Yet another week of development is nearly over (at least for me). What was this week all about? Apart from the really low temperatures outside (on Tuesday it was -24C at 4am), I focused mainly on extending the multi-site support in Magnolia.
This feature exists for years already. But what it really means in context of Magnolia? In general you can setup the server to run mulptiple domains and you can configure such server to redirect to different subtree respective to what domain was the incoming traffic directed. The Magnolia part of the multi-site support allows you to assign different site (and theme) to each such subtree and can therefore make each site look and behave completely different. As normal in Magnolia you can of course also control the permissions for each subtree. So far so good. One might even ask, what else do you ever want from multi site support?
Here's one thing that comes up quite often: hide the fact that each site is a subtree. Why? Many reasons. Spanning from shorter or nicer URLs to Search Engine Optimization. Until now, you could work around this issue the same way as a lot of other solutions do - externally, e.g. use a reverse proxy and/or mod_rewrite to hide the extra path and process all the content to rewrite links on the fly.
During the course of last sprint we tried to make this internal to Magnolia without the need for outside solution. You can check out the trunk of Magnolia (or 4.3-m1 tag) to see the result of team effort. The initial implementation of the feature didn't look so complicated, but as with many other things the devil lies in the details. Once the basic feature was working, we found out that it can be quite confusing for the editors when accessing the admin central using different domains and also (due to url shortening) it was quite difficult for the system itself to display pages in the right context from the wrong domain.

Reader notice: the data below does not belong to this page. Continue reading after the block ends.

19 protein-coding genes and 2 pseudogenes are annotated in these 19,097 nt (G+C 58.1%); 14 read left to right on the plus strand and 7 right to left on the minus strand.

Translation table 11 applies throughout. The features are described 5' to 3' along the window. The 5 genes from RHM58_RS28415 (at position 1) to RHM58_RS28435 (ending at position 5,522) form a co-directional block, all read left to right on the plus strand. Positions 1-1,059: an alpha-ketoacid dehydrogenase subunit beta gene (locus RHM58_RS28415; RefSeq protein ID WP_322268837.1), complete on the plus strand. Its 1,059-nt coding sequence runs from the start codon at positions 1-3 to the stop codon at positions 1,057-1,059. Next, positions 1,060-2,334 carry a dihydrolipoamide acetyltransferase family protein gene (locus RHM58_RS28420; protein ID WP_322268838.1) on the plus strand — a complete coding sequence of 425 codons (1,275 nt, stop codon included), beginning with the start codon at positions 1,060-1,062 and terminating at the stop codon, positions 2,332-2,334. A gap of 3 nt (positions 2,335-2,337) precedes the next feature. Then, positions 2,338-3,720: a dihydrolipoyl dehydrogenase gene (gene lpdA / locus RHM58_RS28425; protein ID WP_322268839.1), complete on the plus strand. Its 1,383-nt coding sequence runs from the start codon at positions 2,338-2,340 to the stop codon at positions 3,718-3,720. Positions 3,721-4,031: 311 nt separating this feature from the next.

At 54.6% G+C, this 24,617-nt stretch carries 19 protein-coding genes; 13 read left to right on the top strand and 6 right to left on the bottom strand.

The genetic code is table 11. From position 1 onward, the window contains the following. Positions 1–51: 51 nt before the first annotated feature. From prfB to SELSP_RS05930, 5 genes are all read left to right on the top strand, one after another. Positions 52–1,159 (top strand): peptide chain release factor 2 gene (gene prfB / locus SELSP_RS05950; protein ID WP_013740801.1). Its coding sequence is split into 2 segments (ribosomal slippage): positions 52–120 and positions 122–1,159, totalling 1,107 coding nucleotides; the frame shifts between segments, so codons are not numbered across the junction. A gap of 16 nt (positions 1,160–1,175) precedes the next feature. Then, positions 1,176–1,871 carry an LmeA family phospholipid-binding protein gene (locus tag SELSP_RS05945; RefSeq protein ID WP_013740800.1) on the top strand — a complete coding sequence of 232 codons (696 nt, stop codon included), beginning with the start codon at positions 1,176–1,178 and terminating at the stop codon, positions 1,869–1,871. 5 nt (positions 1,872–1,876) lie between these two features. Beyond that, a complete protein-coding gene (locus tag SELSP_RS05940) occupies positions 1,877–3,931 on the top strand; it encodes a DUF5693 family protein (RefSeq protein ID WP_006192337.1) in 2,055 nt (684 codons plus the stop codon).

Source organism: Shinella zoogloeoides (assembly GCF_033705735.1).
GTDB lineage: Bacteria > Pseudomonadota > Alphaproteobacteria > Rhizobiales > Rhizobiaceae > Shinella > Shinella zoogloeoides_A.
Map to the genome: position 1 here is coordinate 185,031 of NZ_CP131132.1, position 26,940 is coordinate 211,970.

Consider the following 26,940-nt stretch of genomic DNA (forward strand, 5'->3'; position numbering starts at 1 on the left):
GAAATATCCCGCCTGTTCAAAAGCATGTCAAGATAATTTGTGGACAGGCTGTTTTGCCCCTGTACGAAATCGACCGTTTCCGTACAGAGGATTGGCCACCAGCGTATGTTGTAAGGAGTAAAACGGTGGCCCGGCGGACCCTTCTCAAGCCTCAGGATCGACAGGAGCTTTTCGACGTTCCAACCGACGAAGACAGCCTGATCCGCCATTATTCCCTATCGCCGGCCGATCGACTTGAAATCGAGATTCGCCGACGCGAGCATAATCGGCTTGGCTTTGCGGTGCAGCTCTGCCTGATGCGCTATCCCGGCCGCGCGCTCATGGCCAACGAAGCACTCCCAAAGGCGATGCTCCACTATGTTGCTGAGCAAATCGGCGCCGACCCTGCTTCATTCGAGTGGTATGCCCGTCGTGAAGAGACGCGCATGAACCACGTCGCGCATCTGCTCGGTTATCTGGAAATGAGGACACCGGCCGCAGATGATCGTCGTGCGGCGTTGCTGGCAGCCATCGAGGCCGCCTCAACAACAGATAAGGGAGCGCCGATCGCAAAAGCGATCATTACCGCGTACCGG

Seeing that, we tried to go one step further. The result can be seen in the milestone build.
Having multisite installation of Magnolia now means that everything is driven by the domains and site configuration. Depending whether you access admin central using domain that has assigned site configured with specific subtree, you will see only that subtree in the website view and have all the urls and links shortened automatically. On the other hand accessing the site using domain that has not assigned any site or by default has not assigned any subtree, you will see everything as before. This would be most often useful for admins, while the editors will probably prefer access via specific domain name to limit the view to their respective subtree only.
BTW, if you want to try, but do not want to wait for final release (or build the things yourself), you can always grab a snapshot from the hudson or the milestone release from our maven repo.